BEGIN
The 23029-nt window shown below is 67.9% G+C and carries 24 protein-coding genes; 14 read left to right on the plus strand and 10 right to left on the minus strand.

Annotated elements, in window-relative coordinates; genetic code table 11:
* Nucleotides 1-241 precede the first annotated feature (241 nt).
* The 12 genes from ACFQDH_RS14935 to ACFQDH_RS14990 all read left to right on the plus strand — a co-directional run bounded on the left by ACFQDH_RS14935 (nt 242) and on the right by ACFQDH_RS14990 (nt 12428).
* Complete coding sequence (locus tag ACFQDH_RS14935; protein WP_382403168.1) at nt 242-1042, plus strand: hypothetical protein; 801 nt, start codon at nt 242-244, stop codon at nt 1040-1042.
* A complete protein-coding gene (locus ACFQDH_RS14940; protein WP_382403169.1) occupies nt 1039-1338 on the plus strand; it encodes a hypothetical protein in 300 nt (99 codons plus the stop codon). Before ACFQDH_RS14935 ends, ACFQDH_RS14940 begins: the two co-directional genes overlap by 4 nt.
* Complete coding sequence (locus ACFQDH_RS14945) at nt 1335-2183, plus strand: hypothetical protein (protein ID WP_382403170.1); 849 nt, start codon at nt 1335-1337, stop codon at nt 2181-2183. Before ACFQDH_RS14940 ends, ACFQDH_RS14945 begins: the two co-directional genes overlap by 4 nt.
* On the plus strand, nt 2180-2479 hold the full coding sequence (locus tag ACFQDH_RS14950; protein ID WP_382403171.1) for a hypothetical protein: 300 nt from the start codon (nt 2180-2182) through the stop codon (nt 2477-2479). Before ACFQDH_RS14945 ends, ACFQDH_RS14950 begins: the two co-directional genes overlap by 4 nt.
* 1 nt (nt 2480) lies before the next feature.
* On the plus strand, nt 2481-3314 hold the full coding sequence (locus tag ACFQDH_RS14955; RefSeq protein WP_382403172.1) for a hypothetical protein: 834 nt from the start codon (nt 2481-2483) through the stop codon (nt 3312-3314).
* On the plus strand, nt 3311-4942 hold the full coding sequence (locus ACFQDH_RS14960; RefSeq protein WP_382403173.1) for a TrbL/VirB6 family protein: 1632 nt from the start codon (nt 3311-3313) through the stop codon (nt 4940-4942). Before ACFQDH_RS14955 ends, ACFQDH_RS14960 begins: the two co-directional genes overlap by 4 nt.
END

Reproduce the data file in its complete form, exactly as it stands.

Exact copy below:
The 23029-nt window shown below is 67.9% G+C and carries 24 protein-coding genes; 14 read left to right on the plus strand and 10 right to left on the minus strand.

Annotated elements, in window-relative coordinates; genetic code table 11:
* Nucleotides 1-241 precede the first annotated feature (241 nt).
* The 12 genes from ACFQDH_RS14935 to ACFQDH_RS14990 all read left to right on the plus strand — a co-directional run bounded on the left by ACFQDH_RS14935 (nt 242) and on the right by ACFQDH_RS14990 (nt 12428).
* Complete coding sequence (locus tag ACFQDH_RS14935; protein WP_382403168.1) at nt 242-1042, plus strand: hypothetical protein; 801 nt, start codon at nt 242-244, stop codon at nt 1040-1042.
* A complete protein-coding gene (locus ACFQDH_RS14940; protein WP_382403169.1) occupies nt 1039-1338 on the plus strand; it encodes a hypothetical protein in 300 nt (99 codons plus the stop codon). Before ACFQDH_RS14935 ends, ACFQDH_RS14940 begins: the two co-directional genes overlap by 4 nt.
* Complete coding sequence (locus ACFQDH_RS14945) at nt 1335-2183, plus strand: hypothetical protein (protein ID WP_382403170.1); 849 nt, start codon at nt 1335-1337, stop codon at nt 2181-2183. Before ACFQDH_RS14940 ends, ACFQDH_RS14945 begins: the two co-directional genes overlap by 4 nt.
* On the plus strand, nt 2180-2479 hold the full coding sequence (locus tag ACFQDH_RS14950; protein ID WP_382403171.1) for a hypothetical protein: 300 nt from the start codon (nt 2180-2182) through the stop codon (nt 2477-2479). Before ACFQDH_RS14945 ends, ACFQDH_RS14950 begins: the two co-directional genes overlap by 4 nt.
* 1 nt (nt 2480) lies before the next feature.
* On the plus strand, nt 2481-3314 hold the full coding sequence (locus tag ACFQDH_RS14955; RefSeq protein WP_382403172.1) for a hypothetical protein: 834 nt from the start codon (nt 2481-2483) through the stop codon (nt 3312-3314).
* On the plus strand, nt 3311-4942 hold the full coding sequence (locus ACFQDH_RS14960; RefSeq protein WP_382403173.1) for a TrbL/VirB6 family protein: 1632 nt from the start codon (nt 3311-3313) through the stop codon (nt 4940-4942). Before ACFQDH_RS14955 ends, ACFQDH_RS14960 begins: the two co-directional genes overlap by 4 nt.